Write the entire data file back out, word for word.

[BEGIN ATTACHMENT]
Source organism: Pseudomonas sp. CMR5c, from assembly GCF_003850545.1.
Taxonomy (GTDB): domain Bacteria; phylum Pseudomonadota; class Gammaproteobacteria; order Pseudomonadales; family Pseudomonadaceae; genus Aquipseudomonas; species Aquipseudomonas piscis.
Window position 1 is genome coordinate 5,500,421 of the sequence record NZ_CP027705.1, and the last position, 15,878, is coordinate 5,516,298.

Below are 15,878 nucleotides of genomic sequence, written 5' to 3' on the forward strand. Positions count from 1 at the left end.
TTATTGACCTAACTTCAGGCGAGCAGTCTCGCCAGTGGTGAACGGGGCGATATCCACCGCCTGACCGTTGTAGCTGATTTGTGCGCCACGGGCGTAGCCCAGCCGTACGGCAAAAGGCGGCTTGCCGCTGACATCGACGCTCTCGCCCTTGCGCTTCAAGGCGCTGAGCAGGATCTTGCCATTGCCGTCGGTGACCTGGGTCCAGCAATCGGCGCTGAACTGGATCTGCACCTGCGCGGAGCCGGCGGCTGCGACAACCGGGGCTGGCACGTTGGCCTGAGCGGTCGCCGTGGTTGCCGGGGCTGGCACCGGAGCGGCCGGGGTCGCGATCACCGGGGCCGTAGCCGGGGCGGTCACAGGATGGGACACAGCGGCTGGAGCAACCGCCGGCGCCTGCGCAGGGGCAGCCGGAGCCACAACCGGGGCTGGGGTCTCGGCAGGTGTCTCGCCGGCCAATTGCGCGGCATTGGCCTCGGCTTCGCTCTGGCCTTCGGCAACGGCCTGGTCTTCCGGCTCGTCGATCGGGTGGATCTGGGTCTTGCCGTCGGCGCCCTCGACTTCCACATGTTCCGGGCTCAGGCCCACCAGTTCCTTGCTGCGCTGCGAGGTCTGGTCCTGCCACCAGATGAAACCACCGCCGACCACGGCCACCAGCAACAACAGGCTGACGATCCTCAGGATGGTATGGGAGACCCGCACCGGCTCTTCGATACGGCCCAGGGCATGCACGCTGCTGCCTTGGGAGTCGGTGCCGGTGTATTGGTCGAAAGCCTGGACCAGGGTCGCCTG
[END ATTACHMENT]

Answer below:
Source organism: Pseudomonas sp. CMR5c, from assembly GCF_003850545.1.
Taxonomy (GTDB): domain Bacteria; phylum Pseudomonadota; class Gammaproteobacteria; order Pseudomonadales; family Pseudomonadaceae; genus Aquipseudomonas; species Aquipseudomonas piscis.
Window position 1 is genome coordinate 5,500,421 of the sequence record NZ_CP027705.1, and the last position, 15,878, is coordinate 5,516,298.

Below are 15,878 nucleotides of genomic sequence, written 5' to 3' on the forward strand. Positions count from 1 at the left end.
TTATTGACCTAACTTCAGGCGAGCAGTCTCGCCAGTGGTGAACGGGGCGATATCCACCGCCTGACCGTTGTAGCTGATTTGTGCGCCACGGGCGTAGCCCAGCCGTACGGCAAAAGGCGGCTTGCCGCTGACATCGACGCTCTCGCCCTTGCGCTTCAAGGCGCTGAGCAGGATCTTGCCATTGCCGTCGGTGACCTGGGTCCAGCAATCGGCGCTGAACTGGATCTGCACCTGCGCGGAGCCGGCGGCTGCGACAACCGGGGCTGGCACGTTGGCCTGAGCGGTCGCCGTGGTTGCCGGGGCTGGCACCGGAGCGGCCGGGGTCGCGATCACCGGGGCCGTAGCCGGGGCGGTCACAGGATGGGACACAGCGGCTGGAGCAACCGCCGGCGCCTGCGCAGGGGCAGCCGGAGCCACAACCGGGGCTGGGGTCTCGGCAGGTGTCTCGCCGGCCAATTGCGCGGCATTGGCCTCGGCTTCGCTCTGGCCTTCGGCAACGGCCTGGTCTTCCGGCTCGTCGATCGGGTGGATCTGGGTCTTGCCGTCGGCGCCCTCGACTTCCACATGTTCCGGGCTCAGGCCCACCAGTTCCTTGCTGCGCTGCGAGGTCTGGTCCTGCCACCAGATGAAACCACCGCCGACCACGGCCACCAGCAACAACAGGCTGACGATCCTCAGGATGGTATGGGAGACCCGCACCGGCTCTTCGATACGGCCCAGGGCATGCACGCTGCTGCCTTGGGAGTCGGTGCCGGTGTATTGGTCGAAAGCCTGGACCAGGGTCGCCTG